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“Revisiting Memory“ is a project dedicated to building a participatory archive questioning the moving image’s role in capturing moments of social upheaval and periods of transition, in turn influencing the formation of public opinion. Alongside building an archive at Cimatheque’s premises, we will invite our partners in “Visionary Archive” to curate programmes from their own material revolving around the same line of questioning.

Despite Egypt’s rich cinematic legacy, there is no true centralized film archive, or at least not one that has been adequately developed. The national film archives are in complete disarray, with over a century of work subjected to horrid conditions, some lost entirely. Personal collectors may acquire important archival pieces, but opportunities to present their collection under circumstances that would protect the integrity of the material are scarce.

“Revisiting Memory” will invite professional and nonprofessional curators to help build and present an archive around three major historic phases in Egypt’s recent past. The aim is to provide the foundation whereby questions regarding the ownership of history and the veracity of contentious narratives are triggered:

- The 1952 military coup – or revolution – led by Gamal Abdel Nasser, Muhammed Naguib, and the Free Officers
- The 1967 Seven Day War
- The Camp David Accords and assassination of Anwar Sadat (1978–1981).

These dates are envisioned as a loose timeline meant to prompt the recollection of other pivotal events in the social and cultural spheres, and explore Egyptians’ relationship to them on a personal level. Thus, the project not only deals with the archives and history, but with the idea of activating memory through the image and propagating haunting representations of the past.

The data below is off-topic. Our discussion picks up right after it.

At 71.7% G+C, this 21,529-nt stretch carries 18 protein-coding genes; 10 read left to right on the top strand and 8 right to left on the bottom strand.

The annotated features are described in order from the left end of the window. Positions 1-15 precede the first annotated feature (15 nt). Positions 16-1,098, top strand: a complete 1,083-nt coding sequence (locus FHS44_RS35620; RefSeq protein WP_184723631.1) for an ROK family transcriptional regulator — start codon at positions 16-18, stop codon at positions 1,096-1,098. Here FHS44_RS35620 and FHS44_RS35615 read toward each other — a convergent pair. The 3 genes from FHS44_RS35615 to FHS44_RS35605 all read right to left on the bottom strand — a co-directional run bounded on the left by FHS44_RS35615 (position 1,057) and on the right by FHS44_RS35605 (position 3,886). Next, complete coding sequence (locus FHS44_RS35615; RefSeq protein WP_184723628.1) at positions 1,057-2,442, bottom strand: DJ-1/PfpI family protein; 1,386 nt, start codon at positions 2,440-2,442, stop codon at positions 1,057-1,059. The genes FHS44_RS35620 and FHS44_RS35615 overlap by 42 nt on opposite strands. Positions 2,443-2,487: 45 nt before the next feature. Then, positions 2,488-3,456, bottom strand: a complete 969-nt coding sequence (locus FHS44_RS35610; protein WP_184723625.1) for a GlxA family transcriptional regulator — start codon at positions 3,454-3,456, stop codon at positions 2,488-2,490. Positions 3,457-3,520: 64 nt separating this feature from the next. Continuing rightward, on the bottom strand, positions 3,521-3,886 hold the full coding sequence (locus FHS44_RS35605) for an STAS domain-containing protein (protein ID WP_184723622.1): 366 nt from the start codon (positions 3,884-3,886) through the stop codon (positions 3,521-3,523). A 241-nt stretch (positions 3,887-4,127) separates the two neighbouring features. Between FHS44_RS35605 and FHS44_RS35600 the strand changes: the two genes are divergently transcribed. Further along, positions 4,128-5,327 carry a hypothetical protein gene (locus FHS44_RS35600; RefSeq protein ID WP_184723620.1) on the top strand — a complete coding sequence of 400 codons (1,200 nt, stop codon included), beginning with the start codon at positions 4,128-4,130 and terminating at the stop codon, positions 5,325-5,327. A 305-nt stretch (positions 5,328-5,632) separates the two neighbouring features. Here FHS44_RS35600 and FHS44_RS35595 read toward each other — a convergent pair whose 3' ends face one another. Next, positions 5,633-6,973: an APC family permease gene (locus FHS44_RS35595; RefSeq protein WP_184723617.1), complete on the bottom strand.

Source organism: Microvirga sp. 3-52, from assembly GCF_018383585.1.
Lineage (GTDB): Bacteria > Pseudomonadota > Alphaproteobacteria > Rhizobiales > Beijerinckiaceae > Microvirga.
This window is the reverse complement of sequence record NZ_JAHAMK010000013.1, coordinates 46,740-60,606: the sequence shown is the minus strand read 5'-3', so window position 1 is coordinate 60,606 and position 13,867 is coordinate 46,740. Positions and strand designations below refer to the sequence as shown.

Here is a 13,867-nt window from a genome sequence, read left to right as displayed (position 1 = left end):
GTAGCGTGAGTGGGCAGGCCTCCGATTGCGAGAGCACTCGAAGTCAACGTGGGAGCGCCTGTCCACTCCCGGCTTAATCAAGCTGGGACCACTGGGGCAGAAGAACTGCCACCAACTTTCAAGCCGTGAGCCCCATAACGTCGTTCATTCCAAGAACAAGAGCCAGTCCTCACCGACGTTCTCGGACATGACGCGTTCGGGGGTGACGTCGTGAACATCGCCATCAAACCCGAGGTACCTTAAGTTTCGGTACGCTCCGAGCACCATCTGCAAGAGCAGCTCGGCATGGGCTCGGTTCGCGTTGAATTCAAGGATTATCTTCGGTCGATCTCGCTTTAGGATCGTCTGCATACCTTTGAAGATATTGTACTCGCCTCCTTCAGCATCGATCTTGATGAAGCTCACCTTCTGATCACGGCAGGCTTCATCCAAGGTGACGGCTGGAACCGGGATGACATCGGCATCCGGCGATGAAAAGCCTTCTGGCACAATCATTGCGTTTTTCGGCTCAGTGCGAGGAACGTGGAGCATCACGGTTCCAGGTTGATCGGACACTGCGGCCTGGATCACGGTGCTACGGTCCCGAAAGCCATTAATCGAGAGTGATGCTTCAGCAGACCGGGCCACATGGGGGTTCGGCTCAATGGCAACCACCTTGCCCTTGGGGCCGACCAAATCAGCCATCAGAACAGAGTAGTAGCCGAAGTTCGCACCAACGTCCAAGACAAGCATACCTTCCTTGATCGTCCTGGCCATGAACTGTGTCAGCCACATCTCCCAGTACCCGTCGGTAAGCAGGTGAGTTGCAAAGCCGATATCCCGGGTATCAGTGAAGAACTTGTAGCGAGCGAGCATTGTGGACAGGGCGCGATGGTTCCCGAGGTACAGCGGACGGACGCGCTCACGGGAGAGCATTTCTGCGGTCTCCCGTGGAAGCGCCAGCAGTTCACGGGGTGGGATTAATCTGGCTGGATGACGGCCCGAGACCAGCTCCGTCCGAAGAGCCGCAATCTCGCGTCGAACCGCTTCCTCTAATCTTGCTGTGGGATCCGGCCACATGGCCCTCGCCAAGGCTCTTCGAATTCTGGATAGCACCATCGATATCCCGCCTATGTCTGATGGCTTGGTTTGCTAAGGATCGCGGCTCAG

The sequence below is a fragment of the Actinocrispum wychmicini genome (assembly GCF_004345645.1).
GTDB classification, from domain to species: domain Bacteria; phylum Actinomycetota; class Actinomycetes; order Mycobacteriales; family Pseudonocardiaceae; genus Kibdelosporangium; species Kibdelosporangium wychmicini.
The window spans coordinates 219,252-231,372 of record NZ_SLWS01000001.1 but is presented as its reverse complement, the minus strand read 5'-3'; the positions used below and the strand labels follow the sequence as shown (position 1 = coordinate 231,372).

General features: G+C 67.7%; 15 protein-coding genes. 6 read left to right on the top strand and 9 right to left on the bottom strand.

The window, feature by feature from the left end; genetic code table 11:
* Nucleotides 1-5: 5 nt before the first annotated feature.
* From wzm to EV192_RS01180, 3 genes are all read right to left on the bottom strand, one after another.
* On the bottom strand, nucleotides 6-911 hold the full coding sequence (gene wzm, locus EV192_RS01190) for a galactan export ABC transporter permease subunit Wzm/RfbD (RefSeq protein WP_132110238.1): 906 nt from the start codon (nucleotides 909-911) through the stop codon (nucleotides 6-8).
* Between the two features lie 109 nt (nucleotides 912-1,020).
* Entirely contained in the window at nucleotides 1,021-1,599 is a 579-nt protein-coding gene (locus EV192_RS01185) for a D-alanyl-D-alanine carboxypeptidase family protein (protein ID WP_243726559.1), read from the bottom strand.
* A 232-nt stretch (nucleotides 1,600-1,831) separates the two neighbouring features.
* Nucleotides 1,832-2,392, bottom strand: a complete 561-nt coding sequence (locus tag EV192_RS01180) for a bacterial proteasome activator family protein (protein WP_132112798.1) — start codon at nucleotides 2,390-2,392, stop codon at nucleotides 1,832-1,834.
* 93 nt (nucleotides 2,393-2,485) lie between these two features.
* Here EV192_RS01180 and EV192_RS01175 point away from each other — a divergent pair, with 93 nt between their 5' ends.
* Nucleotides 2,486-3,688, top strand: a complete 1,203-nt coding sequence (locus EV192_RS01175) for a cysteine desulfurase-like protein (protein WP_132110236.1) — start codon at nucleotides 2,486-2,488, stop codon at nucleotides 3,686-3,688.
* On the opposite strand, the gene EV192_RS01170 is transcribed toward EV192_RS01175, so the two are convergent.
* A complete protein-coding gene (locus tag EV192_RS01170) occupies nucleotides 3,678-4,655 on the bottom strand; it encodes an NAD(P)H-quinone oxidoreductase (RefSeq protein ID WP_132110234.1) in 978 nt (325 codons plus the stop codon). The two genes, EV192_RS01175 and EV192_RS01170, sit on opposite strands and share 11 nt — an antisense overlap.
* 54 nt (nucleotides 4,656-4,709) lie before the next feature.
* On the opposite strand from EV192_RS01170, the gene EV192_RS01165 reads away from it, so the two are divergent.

The archival and research process will be informed partly by mainstream, commercial Egyptian cinema and the ways in which nationalization of the industry in the 1960s affected production. In addition, the heralding of television into the homes of Egyptians, along with the introduction of advertisements will be studied as important visual documents. However, special attention will be paid to collecting material created on the margins of society: amateur footage and home videos, independent films made beyond the influence of the state, and unedited newsreels, amongst other film-related ephemera. The inclusion of different cinematic languages and aesthetics in the project will help create an alternative visual history and unconventional reading of the past.

Building the Archive

The idea stems from present concerns related to the dissemination of different types of footage, their role in mythmaking by proponents of various truths, and the fragility of the medium itself. Can the temporality of the filmic image lend itself to a deeper, more intricate understanding of a country’s mood, or politically motivated shifts in perspective? Can it fully encapsulate a singular moment, and how does it facilitate an activation of memories that have long been forgotten?

In essence, accessibility to the archives in Egypt is granted to a select few, and that which is made available might be heavily censored. It is sometimes nearly impossible to find an alternative retelling of modern Egyptian history, namely due to the lack of impartial resources, or the prevalence of footage that has been damaged or tampered with by various interested parties. Gaps in information contribute to an inability to tell the whole story, and instead leave mere impressions of the past.

Curating the Archive